The theory that holds “good blood” or “bad blood” as a moral-intellectual criterion, can lead to nothing but torrents of blood in practice. Brute force is the only avenue of action open to men who regard themselves as mindless aggregates of chemicals.

Read the rest.

New York premiere of the new stage adaptation of Ayn Rand’s novel ANTHEM

Austin Shakes to Bring Stage Adaptation of Ayn Rand’s ANTHEM to Jerome Robbins Theater, Begin. 9/25

Austin Shakespeare will present the New York premiere of the new stage adaptation of Ayn Rand‘s novel ANTHEM. The production directed by Artistic Director, Ann Ciccolella, originated in Austin at the Long Center for the Performing Arts in 2011, where Austin Shakespeare is a resident company. Previews are to begin September 25 at the Baryshnikov Arts Center’s Jerome Robbins Theater in New York City – opening October 4 and running for a ten week run through December 1, 2013

More Guns, Less Crime?

From Richmond Times-Dispatch: Central Virginia:

Gun-related violent crime in Virginia has dropped steadily over the past six years as the sale of firearms has soared to a new record, according to an analysis of state crime data with state records of gun sales. The total number of firearms purchased in Virginia increased 73 percent from 2006 to 2011. When state population increases are factored in, gun purchases per 100,000 Virginians rose 63 percent. But the total number of gun-related violent crimes fell 24 percent over that period, and when adjusted for population, gun-related offenses dropped more than 27 percent, from 79 crimes per 100,000 in 2006 to 57 crimes in 2011.

The numbers appear to contradict a long-running popular narrative that more guns cause more violent crime, said Virginia Commonwealth University professor Thomas R. Baker, who compared Virginia crime data for those years with gun-dealer sales estimates obtained by the Richmond Times-Dispatch.

[…] “My opponents are constantly saying, ‘If you got more guns on the street, there’s going to be more crime.’ It all depends on who has the handgun,” Van Cleave said. “As long as it’s going into the hands of people like you or me, there’s not going to be a problem. Criminals are going to continue to get their guns no matter what.”[…]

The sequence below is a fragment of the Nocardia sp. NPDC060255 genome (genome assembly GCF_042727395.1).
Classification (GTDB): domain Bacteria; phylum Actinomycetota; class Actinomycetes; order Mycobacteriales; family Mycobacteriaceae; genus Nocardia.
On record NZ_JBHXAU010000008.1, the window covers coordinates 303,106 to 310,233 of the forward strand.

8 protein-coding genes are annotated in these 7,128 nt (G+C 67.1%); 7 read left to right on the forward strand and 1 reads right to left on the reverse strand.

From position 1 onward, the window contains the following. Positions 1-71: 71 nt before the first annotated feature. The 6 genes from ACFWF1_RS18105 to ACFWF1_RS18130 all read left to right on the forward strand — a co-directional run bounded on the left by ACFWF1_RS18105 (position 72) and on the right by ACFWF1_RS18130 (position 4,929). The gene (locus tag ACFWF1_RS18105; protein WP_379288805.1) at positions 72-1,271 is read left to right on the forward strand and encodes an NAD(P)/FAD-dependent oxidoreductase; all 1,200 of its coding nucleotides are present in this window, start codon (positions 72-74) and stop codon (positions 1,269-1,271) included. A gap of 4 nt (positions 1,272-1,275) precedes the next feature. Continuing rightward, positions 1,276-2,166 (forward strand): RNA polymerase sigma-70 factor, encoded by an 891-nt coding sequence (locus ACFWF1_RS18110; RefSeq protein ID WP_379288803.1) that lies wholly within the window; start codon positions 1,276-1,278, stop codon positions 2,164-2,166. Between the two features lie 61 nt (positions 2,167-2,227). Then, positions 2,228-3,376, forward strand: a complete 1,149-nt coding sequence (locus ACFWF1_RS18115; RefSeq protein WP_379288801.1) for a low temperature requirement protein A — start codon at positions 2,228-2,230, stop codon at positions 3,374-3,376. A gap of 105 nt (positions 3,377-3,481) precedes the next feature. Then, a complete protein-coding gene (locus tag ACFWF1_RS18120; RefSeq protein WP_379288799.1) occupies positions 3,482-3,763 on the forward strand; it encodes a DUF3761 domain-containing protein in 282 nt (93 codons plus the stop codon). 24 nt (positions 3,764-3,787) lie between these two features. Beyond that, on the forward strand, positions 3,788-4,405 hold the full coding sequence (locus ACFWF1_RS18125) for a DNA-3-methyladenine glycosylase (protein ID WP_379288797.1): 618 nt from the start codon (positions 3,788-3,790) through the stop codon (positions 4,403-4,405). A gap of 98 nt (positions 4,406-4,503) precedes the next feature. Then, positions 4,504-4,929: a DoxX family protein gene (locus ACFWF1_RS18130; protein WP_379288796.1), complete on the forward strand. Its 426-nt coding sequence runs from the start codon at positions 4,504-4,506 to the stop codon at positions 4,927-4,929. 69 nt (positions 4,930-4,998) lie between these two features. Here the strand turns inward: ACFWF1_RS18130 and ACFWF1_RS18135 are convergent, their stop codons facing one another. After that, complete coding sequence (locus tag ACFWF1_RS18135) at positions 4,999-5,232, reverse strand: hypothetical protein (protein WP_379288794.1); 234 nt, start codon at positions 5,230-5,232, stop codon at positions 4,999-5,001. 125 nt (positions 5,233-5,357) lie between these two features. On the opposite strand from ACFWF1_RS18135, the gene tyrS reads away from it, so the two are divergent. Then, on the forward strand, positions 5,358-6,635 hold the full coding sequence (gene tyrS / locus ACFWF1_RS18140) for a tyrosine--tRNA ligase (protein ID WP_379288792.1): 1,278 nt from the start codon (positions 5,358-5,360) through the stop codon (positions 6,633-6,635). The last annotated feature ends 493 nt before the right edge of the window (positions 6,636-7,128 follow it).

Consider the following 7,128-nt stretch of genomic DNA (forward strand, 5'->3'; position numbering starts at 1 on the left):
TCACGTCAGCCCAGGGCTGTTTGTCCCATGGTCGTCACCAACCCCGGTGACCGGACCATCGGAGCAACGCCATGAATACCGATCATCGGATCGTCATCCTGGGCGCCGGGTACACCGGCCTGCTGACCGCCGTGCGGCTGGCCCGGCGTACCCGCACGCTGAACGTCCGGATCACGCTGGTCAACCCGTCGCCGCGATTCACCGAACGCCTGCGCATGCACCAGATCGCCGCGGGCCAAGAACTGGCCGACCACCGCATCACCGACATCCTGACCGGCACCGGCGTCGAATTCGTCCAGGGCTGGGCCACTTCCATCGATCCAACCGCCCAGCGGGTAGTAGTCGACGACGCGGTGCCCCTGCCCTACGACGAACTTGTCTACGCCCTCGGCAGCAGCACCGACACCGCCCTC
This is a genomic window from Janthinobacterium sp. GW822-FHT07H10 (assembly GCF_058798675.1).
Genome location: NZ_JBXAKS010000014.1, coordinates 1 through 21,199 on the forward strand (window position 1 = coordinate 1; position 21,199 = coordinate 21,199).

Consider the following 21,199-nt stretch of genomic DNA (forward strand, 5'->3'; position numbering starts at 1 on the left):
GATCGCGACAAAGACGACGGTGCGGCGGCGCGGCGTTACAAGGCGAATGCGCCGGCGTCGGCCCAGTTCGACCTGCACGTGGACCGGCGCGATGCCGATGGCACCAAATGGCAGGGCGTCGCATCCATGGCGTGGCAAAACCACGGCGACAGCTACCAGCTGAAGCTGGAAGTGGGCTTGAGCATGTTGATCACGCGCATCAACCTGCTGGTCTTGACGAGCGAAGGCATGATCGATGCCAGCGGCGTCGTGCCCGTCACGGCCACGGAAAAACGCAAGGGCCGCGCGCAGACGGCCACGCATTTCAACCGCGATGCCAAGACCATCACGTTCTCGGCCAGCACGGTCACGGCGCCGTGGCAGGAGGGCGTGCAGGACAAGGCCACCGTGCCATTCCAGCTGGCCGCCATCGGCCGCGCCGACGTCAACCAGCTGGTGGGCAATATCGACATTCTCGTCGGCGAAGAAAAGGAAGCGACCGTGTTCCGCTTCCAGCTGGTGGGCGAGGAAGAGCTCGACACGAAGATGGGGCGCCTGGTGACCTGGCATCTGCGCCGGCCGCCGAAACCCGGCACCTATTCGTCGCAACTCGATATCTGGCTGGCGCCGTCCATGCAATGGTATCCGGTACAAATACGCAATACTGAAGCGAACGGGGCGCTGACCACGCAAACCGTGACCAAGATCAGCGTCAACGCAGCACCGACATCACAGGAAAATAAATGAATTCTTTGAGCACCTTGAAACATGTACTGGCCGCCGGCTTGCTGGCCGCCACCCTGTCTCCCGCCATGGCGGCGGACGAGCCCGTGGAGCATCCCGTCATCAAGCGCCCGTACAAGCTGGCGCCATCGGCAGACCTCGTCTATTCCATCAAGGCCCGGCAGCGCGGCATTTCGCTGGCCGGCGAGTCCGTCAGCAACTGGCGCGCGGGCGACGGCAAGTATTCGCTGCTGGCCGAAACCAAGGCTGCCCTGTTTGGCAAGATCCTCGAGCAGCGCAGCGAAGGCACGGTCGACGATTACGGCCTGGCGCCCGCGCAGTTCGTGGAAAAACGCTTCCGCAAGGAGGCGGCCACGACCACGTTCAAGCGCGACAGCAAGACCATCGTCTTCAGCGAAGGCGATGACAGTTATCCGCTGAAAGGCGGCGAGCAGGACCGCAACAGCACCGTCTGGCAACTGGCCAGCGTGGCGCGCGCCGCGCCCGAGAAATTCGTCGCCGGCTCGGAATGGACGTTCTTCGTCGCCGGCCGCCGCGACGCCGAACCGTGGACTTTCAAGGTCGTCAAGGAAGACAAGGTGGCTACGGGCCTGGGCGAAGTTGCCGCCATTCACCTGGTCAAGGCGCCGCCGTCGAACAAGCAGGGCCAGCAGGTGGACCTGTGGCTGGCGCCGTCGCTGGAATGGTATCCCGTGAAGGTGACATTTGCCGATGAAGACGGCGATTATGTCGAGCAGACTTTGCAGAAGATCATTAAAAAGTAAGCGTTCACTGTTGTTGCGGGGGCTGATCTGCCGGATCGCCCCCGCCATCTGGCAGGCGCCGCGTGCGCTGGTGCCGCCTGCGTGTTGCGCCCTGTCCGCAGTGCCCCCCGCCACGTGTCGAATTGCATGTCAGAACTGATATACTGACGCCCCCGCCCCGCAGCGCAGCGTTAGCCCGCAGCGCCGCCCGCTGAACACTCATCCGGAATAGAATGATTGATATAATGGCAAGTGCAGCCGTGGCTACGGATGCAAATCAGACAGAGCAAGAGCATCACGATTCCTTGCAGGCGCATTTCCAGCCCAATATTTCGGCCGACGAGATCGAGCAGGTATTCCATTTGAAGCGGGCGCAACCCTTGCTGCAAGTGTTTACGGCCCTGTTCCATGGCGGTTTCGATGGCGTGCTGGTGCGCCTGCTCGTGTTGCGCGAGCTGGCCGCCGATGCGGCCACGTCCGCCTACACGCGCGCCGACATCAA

“From my personal point of view, I would say the data is pretty overwhelming,” said Baker, who is new to VCU and studied under Florida State University professors Gary Kleck and Marc Gertz, whose nationally recognized research on guns and homicides in the District of Columbia was cited in a landmark U.S. Supreme Court decision in 2008 that overturned the district’s handgun ban. “But we’re pretty cautious in the social sciences in talking about causality. We only talk in probabilities.”

The multiple years of data for gun purchases and gun-related crime help strengthen the premise that more gun sales are not leading to an increase in crime. Using what Baker calls the “lag model,” the data show that an increase in gun purchases for one year usually is followed by a decrease in crime the next year.

[…] Gun-control lobbyist Goddard, whose son was wounded during the Virginia Tech massacre five years ago, doesn’t dispute the numbers but questioned their significance.”It’s quite possible that you can sell a whole lot more guns and crime is still going down,” Goddard said. “But is the crime going down because more people are buying guns, or is the crime going down because the crime is going down?”  [Gun-related violent crimes drop as sales soar in Va. –]

So is he saying that guns don’t cause crime, but criminals do?

Matt Damon Makes The Case For Private Schools

From Matt Damon: where did it all go right for the leftwing activist, devoted dad and intelligent action star? | Film | The Guardian

A father of four (three daughters, aged seven, five and three, and a stepdaughter, 15), this summer he is moving his family from New York to Los Angeles, and the challenge of giving them a childhood that remotely resembles the one he enjoyed is about to get even harder.

Choosing a school has already presented a major moral dilemma. “Sending our kids in my family to private school was a big, big, big deal. And it was a giant family discussion. But it was a circular conversation, really, because ultimately we don’t have a choice. I mean, I pay for a private education and I’m trying to get the one that most matches the public education that I had, but that kind of progressive education no longer exists in the public system. It’s unfair.” Damon has campaigned against teachers’ pay being pegged to children’s test results: “So we agitate about those things, and try to change them, and try to change the policy, but you know, it’s a tough one.”

Comments John Nolte:

Actor Matt Damon is a strong supporter of America’s public schools. Just two years ago, the star spoke passionately about the importance of public schools at a Washington DC “Save our Schools” rally. In fact, the actor is so impressed with public school teachers that he has demanded they receive a pay raise. That passion and conviction, however, does not apply to Damon’s own children, who will not be enrolled into the Los Angeles public school system.

[…]

This would probably mark the first time anyone has ever complained that America’s public schools, especially in Los Angeles, aren’t left-wing enough.  [Matt Damon Refuses to Enroll Kids in Los Angeles Public Schools]

Radicals for Capitalism